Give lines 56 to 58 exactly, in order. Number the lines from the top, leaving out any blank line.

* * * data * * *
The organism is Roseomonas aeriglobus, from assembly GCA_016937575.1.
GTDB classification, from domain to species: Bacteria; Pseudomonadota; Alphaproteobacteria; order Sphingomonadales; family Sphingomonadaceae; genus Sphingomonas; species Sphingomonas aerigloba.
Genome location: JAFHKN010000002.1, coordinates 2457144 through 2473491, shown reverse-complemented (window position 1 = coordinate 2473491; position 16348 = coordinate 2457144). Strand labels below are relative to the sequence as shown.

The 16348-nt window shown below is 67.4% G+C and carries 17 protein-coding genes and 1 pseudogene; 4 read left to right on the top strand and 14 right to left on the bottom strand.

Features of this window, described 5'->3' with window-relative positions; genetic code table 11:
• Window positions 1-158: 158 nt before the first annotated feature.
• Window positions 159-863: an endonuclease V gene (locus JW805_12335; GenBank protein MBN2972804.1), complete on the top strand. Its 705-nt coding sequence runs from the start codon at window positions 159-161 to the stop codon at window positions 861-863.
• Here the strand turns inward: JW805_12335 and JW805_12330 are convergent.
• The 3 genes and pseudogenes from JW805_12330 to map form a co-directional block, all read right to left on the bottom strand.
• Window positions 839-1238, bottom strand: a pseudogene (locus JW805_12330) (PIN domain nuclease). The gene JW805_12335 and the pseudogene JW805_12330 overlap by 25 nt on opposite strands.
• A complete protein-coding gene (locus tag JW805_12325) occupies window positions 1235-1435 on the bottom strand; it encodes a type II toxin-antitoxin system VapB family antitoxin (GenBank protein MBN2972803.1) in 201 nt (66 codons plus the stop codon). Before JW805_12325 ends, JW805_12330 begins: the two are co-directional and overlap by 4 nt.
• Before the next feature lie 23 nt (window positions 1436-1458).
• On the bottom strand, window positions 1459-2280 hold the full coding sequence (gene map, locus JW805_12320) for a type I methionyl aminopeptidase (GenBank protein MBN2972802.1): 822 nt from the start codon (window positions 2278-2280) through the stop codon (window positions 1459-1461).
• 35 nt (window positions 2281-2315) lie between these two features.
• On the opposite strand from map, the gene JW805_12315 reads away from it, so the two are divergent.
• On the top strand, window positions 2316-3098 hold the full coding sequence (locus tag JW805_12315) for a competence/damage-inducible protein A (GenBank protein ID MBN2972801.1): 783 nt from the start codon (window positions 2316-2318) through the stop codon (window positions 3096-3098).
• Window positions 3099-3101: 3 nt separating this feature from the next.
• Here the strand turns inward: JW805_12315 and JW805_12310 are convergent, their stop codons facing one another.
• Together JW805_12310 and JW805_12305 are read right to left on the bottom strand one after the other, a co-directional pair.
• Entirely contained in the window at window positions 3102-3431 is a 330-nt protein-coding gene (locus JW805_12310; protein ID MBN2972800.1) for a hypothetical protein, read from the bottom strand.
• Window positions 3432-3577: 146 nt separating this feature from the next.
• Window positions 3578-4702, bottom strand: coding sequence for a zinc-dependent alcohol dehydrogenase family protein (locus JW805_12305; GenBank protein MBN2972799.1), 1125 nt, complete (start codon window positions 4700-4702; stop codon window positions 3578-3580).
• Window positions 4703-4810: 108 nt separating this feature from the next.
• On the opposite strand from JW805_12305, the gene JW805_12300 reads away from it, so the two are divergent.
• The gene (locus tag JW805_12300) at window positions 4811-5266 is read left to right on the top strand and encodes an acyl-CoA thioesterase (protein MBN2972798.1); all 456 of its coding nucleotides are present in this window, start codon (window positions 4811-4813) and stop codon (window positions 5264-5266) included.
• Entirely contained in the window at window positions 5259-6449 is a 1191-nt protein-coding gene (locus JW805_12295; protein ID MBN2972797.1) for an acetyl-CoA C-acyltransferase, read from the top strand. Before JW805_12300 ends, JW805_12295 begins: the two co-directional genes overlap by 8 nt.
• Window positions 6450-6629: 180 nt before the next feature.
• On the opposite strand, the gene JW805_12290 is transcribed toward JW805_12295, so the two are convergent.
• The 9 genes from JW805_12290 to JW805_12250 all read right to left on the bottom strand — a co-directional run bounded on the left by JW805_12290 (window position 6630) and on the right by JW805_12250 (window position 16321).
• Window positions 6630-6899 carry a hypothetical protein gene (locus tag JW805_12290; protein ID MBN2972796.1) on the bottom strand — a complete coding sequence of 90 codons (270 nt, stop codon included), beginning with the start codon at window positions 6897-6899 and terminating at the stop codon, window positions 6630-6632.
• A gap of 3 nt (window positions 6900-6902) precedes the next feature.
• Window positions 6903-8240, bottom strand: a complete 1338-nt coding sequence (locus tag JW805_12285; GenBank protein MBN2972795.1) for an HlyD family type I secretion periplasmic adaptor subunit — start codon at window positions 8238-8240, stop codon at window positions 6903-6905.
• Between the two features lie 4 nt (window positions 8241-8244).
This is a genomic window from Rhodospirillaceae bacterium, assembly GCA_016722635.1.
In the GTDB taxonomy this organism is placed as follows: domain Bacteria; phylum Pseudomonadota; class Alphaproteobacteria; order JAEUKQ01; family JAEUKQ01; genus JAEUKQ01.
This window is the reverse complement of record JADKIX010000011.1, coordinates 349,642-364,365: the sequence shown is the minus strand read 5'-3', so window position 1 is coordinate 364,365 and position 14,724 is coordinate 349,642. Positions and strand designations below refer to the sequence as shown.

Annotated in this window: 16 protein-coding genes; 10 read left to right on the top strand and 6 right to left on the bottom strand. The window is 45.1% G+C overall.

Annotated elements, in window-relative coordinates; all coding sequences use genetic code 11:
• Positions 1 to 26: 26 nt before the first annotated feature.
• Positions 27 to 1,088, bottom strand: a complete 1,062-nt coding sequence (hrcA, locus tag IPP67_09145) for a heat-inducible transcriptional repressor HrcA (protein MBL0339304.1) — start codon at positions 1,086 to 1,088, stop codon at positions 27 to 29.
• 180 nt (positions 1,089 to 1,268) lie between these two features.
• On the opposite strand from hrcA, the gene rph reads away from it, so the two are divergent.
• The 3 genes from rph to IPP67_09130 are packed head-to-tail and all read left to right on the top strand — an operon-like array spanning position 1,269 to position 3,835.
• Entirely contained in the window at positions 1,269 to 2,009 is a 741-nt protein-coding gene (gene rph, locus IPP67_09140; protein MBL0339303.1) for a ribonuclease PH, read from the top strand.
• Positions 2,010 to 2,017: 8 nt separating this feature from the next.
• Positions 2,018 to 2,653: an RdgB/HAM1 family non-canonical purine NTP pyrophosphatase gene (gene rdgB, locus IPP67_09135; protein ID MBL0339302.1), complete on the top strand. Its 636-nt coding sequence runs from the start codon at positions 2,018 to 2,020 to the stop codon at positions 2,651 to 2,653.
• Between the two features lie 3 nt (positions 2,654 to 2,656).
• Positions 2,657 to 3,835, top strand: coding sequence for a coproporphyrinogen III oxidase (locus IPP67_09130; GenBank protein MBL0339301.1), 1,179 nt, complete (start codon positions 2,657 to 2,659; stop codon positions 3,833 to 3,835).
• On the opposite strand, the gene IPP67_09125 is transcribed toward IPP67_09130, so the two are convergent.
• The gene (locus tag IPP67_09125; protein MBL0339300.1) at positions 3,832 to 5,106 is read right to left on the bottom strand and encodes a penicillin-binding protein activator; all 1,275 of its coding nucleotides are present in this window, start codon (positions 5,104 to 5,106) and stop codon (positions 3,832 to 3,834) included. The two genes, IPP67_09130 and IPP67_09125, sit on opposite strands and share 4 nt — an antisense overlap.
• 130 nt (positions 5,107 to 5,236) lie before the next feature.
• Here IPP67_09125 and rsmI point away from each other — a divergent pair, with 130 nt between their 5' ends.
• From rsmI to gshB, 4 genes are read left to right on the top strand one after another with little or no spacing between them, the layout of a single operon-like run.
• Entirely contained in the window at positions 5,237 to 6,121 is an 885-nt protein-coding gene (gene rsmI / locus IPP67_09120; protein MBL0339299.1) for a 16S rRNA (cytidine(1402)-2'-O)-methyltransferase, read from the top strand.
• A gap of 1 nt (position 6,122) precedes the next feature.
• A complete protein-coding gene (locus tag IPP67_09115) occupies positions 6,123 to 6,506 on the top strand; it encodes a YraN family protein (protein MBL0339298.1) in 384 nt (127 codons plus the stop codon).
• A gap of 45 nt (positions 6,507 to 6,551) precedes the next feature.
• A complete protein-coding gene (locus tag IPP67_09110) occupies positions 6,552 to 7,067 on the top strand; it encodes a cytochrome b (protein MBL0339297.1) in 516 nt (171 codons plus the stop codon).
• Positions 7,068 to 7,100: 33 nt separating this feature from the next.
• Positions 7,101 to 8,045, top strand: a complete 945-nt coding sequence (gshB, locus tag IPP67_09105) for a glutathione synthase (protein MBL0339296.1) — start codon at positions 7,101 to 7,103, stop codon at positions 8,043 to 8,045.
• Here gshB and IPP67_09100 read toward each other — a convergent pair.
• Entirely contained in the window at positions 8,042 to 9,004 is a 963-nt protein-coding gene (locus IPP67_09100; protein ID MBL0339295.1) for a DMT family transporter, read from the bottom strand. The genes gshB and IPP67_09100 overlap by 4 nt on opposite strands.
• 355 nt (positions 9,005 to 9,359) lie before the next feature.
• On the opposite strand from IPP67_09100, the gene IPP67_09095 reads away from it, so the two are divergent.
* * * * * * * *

• A complete protein-coding gene (locus tag IPP67_09115) occupies positions 6,123 to 6,506 on the top strand; it encodes a YraN family protein (protein MBL0339298.1) in 384 nt (127 codons plus the stop codon).
• A gap of 45 nt (positions 6,507 to 6,551) precedes the next feature.
• A complete protein-coding gene (locus tag IPP67_09110) occupies positions 6,552 to 7,067 on the top strand; it encodes a cytochrome b (protein MBL0339297.1) in 516 nt (171 codons plus the stop codon).